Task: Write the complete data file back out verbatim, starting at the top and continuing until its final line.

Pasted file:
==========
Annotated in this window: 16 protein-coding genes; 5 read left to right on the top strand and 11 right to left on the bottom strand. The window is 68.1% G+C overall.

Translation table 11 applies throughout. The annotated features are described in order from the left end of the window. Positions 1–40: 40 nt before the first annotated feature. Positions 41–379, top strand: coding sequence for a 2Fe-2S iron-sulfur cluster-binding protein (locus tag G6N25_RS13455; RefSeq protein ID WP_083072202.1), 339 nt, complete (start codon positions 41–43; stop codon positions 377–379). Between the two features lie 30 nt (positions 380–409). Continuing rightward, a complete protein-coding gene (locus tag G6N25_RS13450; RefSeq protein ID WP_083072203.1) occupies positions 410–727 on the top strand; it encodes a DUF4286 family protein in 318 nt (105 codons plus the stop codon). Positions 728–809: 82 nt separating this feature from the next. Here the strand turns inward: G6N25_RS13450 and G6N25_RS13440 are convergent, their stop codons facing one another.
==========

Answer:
Annotated in this window: 16 protein-coding genes; 5 read left to right on the top strand and 11 right to left on the bottom strand. The window is 68.1% G+C overall.

Translation table 11 applies throughout. The annotated features are described in order from the left end of the window. Positions 1–40: 40 nt before the first annotated feature. Positions 41–379, top strand: coding sequence for a 2Fe-2S iron-sulfur cluster-binding protein (locus tag G6N25_RS13455; RefSeq protein ID WP_083072202.1), 339 nt, complete (start codon positions 41–43; stop codon positions 377–379). Between the two features lie 30 nt (positions 380–409). Continuing rightward, a complete protein-coding gene (locus tag G6N25_RS13450; RefSeq protein ID WP_083072203.1) occupies positions 410–727 on the top strand; it encodes a DUF4286 family protein in 318 nt (105 codons plus the stop codon). Positions 728–809: 82 nt separating this feature from the next. Here the strand turns inward: G6N25_RS13450 and G6N25_RS13440 are convergent, their stop codons facing one another.